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Following Tropical Storm Fiona, as many as two additional tropical depressions or storms could take shape in the Atlantic over the next week.
After about 10 days of quiet conditions, the Atlantic came to life as Tropical Depression Six formed on Tuesday night, strengthening to become Tropical Storm Fiona on Wednesday afternoon.
Hurricane Earl, which struck Belize early this month, was the last system to form prior to Fiona.
The projected path toward the central Atlantic would not take Fiona near any islands or large land mass through this weekend.
"Fiona is interacting with a large area of dry air, dust and disruptive winds, which will likely lead to gradual weakening this weekend," according to AccuWeather Hurricane Expert Dan Kottlowski.
If Fiona remains relatively weak, then it could wander close to Bermuda later next week in the form of spotty showers and thunderstorms.
There are two other disturbances being tracked in the Atlantic.
One will move off the western coast of Africa this weekend.
"Atmospheric conditions could become very favorable for strengthening next week," Kottlowski said of the system near Africa.
The stronger the system is while moving off the coast of Africa, the better the chance of overcoming the dry air and disruptive winds in its path.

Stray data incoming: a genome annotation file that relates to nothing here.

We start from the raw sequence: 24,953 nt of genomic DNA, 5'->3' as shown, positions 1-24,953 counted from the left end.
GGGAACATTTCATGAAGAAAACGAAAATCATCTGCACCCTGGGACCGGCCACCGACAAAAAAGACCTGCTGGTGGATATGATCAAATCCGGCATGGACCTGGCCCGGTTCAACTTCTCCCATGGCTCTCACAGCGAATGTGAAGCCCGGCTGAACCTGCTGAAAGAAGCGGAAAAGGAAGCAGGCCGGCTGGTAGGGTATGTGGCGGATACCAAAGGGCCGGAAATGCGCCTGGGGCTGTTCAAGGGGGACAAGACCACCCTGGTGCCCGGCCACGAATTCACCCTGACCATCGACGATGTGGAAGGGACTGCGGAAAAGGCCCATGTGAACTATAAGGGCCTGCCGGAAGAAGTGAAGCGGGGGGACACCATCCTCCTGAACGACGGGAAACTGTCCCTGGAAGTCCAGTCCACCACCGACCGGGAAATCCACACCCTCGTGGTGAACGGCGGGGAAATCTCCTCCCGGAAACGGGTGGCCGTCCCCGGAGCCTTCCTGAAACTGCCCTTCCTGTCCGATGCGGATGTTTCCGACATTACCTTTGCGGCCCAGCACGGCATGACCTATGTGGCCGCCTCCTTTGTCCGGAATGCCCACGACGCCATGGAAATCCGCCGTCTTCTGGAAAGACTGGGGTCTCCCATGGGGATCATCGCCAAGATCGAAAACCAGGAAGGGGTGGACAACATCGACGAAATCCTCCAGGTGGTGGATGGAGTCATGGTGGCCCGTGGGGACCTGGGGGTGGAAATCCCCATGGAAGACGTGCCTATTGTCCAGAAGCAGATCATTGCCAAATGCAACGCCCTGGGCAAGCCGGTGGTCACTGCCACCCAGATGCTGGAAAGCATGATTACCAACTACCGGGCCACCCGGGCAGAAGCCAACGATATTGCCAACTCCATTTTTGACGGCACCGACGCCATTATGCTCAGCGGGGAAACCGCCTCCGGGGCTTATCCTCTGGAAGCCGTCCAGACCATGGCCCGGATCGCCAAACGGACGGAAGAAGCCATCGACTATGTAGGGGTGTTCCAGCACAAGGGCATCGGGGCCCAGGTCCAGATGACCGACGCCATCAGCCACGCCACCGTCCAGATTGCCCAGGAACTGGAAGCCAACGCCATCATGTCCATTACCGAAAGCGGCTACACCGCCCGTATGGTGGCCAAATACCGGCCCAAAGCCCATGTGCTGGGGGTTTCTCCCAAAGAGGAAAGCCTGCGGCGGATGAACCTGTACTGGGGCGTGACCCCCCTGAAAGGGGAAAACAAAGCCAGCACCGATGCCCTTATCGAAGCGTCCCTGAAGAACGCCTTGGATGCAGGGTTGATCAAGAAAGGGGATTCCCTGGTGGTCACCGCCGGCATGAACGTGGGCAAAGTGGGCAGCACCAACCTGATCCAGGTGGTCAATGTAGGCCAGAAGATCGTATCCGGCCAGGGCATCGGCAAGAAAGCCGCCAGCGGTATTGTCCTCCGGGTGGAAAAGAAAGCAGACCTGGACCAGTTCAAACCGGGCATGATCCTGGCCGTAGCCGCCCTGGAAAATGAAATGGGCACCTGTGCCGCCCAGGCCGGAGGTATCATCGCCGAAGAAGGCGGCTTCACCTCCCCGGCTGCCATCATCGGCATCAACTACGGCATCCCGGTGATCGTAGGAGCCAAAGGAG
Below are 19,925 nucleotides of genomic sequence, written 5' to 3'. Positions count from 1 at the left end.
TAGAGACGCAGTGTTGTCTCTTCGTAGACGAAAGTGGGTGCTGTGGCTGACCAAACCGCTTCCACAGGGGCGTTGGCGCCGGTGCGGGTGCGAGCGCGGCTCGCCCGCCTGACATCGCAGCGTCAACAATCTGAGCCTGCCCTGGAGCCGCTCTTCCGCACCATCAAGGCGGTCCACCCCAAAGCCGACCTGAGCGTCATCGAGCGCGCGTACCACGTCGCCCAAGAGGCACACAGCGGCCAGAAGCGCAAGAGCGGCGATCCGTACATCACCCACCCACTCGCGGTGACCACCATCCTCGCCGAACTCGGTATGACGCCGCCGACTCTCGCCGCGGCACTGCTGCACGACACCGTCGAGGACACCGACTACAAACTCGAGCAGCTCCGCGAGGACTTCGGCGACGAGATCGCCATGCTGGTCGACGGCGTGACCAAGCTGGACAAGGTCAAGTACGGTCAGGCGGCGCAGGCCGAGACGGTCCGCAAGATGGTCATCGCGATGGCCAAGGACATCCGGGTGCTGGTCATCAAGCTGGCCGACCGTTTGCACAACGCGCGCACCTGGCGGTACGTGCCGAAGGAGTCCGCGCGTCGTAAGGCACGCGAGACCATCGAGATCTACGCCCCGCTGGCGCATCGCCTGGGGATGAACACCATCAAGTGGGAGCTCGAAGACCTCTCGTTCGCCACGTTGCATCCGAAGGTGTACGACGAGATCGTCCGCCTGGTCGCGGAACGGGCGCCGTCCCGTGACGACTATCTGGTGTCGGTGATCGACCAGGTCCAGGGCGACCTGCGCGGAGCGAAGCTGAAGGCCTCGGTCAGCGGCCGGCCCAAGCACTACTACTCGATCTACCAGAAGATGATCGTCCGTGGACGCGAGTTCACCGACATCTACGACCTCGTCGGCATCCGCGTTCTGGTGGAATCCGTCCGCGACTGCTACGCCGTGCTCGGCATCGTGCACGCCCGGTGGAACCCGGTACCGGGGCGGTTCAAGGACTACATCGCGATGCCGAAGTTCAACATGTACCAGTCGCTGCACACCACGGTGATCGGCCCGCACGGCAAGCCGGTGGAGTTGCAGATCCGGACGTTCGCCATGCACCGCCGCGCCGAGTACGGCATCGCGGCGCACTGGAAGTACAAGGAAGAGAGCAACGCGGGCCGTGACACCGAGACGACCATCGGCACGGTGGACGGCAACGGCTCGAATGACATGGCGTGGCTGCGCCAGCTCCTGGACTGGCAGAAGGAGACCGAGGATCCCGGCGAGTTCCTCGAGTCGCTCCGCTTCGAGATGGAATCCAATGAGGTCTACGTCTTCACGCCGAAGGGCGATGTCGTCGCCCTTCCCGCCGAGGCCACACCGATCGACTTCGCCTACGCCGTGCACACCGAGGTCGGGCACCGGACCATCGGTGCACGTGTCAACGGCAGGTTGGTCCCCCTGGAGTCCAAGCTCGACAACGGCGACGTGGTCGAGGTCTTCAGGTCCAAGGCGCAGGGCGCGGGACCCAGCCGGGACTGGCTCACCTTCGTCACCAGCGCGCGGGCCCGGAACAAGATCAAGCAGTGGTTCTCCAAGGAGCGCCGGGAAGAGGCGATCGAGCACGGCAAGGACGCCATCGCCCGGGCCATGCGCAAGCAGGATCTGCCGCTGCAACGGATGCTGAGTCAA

Early speculation on the path suggests this system could curve north prior to approaching the islands in the Caribbean Sea.
In between Fiona and the system near Africa is yet another disturbance that has a chance of becoming a tropical depression into early next week.
Steering winds would direct this system much farther to the west than the other two features.
At the very least, a pulse of showers and thunderstorms will affect the Lesser Antilles later Tuesday or Wednesday. However, residents and visitors in the Caribbean islands and Bahamas should closely monitor this disturbance as it has potential to bring more significant impact, perhaps as a tropical storm or hurricane during the middle and latter part of next week.
Following Fiona, the next names on the list of tropical storms in the Atlantic basin for 2016 are Gaston and Hermine.
A train of disturbances traveling from Africa to Central America has been ongoing for the past several weeks.
Dry air and disruptive winds have been a deterrent in this area during much of the summer, but that is beginning to change. Waves of moisture from Africa to the Lesser Antilles have become more extensive this week. The trend is likely to continue in the coming weeks.
Where the disturbances travel into a zone of moist air, light winds and warm water, rapid strengthening could occur.
The second half of August typically brings a strong uptick in development of systems originating near Cabo Verde (previously known as as the Cape Verde) Islands. A number of these systems have been some of the strongest hurricanes in the Atlantic, including hurricanes Allen, Andrew, Gloria and Hugo.
The area around Cabo Verde creates a prime breeding ground for tropical systems through much of September.
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